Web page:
|Picture Taken On:
Vacanti's Boston Lab
|Behind the Camera:
The Vacanti mouse
Last Updated on 2010-3-02
by Dean Lucas
The picture often emailed without any caption on context didn't take
long to cause protest. Animal rights and right wing religious groups
were soon up in arms as they assumed that somehow someone had
genetically altered a mouse's DNA to grow ears. In October 11, 1999,
the anti-genetics group, Turning Point Project, placed a full-page ad
in the New York Times showing the photo of the mouse with the human
ear, with a misleading caption that read, "This is an actual photo of
a genetically engineered mouse with a human ear on its back".
However, this was totally untrue as ear was merely "grafted" on the
mouse with no involvement of genetics at all. In fact the Pope and
Catholic Church who have a strict anti-genetic stance has given its
blessing to Vacanti procedure.
↓ Article continues below ↓
In April, 1998 the British media was a buzz over a story that Jade Harris, from Middlesbrough, Britain would be the first girl to use the technology developed to grow the ear on the back of the mouse:
Girl may be first to grow artificial ear
A six-year-old girl could become the first person to grow an artificial ear using a controversial technique developed by American scientists.... Full Story
This gave false hope to many patients with similiar problems much to the chagrin of University of Massachusetts who were forced to send email like this:
The technique that the Joseph Vacanti had spent years developing was growing cartilage over biodegradable molds so that they could custom shape cartilaginous body parts, like ears. They used cartilage from a cows knee (There was no human tissue used at all in the procedure) placed it into a biodegradable mold shaped like a three year olds ear. To allow the cow cartilage to grow they needed a host which is the where the mouse came in.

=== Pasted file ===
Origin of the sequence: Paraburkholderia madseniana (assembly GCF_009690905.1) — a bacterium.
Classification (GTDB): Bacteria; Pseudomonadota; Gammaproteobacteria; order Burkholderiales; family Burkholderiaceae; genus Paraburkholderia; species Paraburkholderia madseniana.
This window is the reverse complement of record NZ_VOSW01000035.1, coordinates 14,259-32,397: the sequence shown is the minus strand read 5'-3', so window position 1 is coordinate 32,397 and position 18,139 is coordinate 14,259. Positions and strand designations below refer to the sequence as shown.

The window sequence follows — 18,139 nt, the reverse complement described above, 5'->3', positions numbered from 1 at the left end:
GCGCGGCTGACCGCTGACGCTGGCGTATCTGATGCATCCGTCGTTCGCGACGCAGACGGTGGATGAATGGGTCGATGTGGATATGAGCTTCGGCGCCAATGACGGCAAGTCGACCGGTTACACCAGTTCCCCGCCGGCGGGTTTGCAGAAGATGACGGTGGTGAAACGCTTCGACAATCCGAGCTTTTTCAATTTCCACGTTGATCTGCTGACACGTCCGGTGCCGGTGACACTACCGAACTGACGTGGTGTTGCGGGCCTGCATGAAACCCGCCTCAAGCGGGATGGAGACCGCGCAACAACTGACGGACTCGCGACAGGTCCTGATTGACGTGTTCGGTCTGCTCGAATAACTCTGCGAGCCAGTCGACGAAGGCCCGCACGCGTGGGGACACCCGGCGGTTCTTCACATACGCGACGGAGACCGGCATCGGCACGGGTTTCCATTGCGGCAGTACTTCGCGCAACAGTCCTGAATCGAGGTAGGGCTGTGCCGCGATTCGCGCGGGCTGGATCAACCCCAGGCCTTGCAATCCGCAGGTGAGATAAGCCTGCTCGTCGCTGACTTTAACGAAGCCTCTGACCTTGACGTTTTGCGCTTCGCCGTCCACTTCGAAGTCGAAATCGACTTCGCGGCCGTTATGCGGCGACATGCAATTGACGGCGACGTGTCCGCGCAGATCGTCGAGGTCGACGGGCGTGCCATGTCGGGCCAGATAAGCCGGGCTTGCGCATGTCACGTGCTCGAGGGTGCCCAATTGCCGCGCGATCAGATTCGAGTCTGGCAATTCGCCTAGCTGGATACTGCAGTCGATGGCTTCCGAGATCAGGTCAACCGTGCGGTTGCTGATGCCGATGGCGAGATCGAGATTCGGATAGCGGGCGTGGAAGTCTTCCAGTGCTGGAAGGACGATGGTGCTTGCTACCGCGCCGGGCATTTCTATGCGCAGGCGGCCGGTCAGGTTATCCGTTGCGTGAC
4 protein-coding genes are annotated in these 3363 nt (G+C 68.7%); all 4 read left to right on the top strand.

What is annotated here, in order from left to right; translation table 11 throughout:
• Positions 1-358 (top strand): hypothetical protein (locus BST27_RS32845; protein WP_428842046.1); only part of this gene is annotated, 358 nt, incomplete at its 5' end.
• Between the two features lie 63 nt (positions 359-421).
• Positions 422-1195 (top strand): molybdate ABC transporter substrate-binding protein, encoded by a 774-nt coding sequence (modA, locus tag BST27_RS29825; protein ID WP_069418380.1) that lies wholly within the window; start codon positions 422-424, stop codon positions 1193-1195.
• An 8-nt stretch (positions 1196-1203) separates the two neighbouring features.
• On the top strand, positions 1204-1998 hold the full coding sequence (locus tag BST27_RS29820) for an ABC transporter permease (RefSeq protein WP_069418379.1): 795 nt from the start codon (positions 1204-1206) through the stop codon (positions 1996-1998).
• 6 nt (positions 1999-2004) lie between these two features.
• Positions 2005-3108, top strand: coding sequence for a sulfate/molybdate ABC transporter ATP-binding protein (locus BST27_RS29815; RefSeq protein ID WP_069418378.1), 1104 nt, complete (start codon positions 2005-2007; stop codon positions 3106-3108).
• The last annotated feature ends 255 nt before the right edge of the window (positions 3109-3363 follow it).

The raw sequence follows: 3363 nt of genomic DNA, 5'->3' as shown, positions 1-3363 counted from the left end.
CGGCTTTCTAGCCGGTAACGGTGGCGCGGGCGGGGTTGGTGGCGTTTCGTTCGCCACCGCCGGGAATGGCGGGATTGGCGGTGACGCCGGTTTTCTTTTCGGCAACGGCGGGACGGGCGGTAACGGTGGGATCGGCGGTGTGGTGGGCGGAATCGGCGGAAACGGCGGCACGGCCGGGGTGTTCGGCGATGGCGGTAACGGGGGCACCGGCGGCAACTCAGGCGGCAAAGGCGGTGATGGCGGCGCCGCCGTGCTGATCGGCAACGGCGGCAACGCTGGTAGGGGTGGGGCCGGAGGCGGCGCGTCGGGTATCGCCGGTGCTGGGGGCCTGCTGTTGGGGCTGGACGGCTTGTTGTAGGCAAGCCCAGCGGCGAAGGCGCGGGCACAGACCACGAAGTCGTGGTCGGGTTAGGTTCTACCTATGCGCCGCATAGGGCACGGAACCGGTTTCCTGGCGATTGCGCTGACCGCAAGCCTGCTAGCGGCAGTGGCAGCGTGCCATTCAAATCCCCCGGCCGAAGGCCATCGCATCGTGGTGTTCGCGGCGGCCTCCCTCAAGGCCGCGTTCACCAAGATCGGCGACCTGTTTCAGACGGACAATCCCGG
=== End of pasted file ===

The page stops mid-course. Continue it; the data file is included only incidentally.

As the immune system of most animals will reject foreign tissue the Vacanti team used a special nude mouse, a special type of mouse that through a rare mutation has a very weak immune system. These types of mice are very useful for tissue research as their bodies will not reject foreign tissues.
The cartilaginous ear was implanted under the skin of the nude mouse. Over time, the mouse grew extra blood vessels that supplied nourishment to the cow cartilage cells, that then grew into the biodegradable ear shaped mold. The "ear" was never transplanted onto a human, because it was grown from cow cells and would have been rejected by a person's immune system.
Sean G. McCormack was born with a rare disease called Poland's Syndrome which blocked the development of bone on the left hand side of his chest. This left major organs like his lungs and heart unprotected by the rib cage. Dr. Joseph P. Vacanti and his brother, Dr. Charles A. Vacanti worked together using the same technology as was used with the ear on the mouse to "grow" a cartilage rib cage that within a year had developed into a normal-looking chest that was able to grow along with him.
Charles Vacanti predicts that within 20 to 30 years the same procedure could allow scientists to grow any organ, for example a kidney or a liver, from a tissue sample.